The most commonly noted causes for the rise in diabetes mellitus are obesity and overeating but could food additives and pollution contribute? Type 2 diabetes accounts for 90-95% of all diabetes cases. In 2000, 171 million people worldwide had diabetes and that is expected to increase to 366 million by 2030. This epidemic has received a lot of attention but the fact remains that there is zero evidence that diabetes mellitus results from overeating and a sedentary lifestyle.
The problem with this disease, and many others, is that the mechanisms involved are so complex that approaches to managing the rise are more treatment-based than prevention-based. The current model explaining type 2 diabetes assumes, without true evidence, that insulin resistance precedes elevated insulin levels. Hyperinsulinemia is thought to be the body’s compensatory response to insulin resistance but there is no understood mechanism by which such resistance triggers secretion.
In 2012, a meta-analysis published by the American Diabetes Association proposed that food additives may trigger type 2 diabetes. The study takes a critical view of the current disease model and the commonly blamed culprits: obesity, overeating, and an inactive lifestyle. Though the authors are of the opinion that hypersecretion of insulin is the catalyst of insulin resistance they conclude that there are likely many factors which could contribute.
One realistic environmental trigger for diabetes cited in the ADA analysis is BPA (bisphenol A). BPA has been found to impair β-cell function, which is the pancreatic cell responsible for producing, storing, and releasing insulin. BPA has been shown in animal studies to have this effect in fetal, neonatal, and perinatal periods as well as adulthood.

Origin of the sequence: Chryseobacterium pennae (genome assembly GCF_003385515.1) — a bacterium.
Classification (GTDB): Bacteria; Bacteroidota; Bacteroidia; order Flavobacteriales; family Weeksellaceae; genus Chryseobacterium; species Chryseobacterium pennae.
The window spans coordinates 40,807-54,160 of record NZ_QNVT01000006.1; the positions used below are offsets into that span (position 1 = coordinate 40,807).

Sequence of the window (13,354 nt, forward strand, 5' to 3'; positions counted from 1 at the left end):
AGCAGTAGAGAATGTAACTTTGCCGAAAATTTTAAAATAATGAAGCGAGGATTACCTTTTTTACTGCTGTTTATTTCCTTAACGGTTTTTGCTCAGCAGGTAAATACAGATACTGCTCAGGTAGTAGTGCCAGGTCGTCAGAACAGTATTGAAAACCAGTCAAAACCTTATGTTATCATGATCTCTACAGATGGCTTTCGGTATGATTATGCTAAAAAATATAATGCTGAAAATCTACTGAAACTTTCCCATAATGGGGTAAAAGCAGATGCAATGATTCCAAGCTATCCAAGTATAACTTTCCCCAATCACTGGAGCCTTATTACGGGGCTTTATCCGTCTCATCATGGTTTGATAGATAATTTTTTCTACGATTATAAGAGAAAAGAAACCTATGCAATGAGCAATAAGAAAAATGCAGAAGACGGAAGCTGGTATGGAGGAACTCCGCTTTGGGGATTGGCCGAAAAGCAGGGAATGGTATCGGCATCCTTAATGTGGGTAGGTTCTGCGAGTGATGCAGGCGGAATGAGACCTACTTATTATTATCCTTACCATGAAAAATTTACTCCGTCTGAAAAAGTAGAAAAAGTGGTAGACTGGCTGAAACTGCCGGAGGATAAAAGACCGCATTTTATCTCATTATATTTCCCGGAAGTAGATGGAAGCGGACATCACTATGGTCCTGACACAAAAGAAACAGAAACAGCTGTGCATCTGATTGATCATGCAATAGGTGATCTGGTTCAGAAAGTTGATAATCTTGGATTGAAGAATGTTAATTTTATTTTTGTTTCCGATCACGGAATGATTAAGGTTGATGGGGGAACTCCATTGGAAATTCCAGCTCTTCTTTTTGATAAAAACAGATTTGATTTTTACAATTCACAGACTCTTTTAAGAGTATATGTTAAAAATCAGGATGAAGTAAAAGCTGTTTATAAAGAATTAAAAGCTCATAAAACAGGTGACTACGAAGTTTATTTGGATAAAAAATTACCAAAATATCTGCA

A Lancet study, done in 1981, examined one inconsistency in an annual trend of initial diabetes diagnosis. The results suggest that the ingestion of a nitrogenous preservative while pregnant can contribute to diabetes in the offspring. This study specifically examined ketosis-prone diabetes, a particularly severe and more deadly form of diabetes. Although this was observed in type 1 diabetes an impairment of β-cell function is common to both forms of diabetes suggesting that the potential involvement of food additives and pollution is worthy of further investigation.
Multiple epidemiological studies suggest that pollution might play a causative role in the development of type 2 diabetes. These studies have found consistent correlations between exposures to pollutants and diabetes mellitus. Living in a county in which a toxic waste dump is located increases the risk of developing diabetes, as does contact with certain organic pollutants and specific factories.
While most medical professionals and researchers believe that obesity, a sedentary lifestyle, and genetic risk factors are the main culprits of diabetes mellitus, those factors themselves have not been scientifically proven to cause type 2 diabetes. Increasing research is examining the possibility that an interplay of traditionally accepted “causes” of diabetes with environmental factors, such as chemical exposure, are at the root of diabetes mellitus. When the mechanism of disease onset is fully understood the doors will open to finding an effective (non-exacerbating) treatment and possibly even a cure.
By Lara Stielow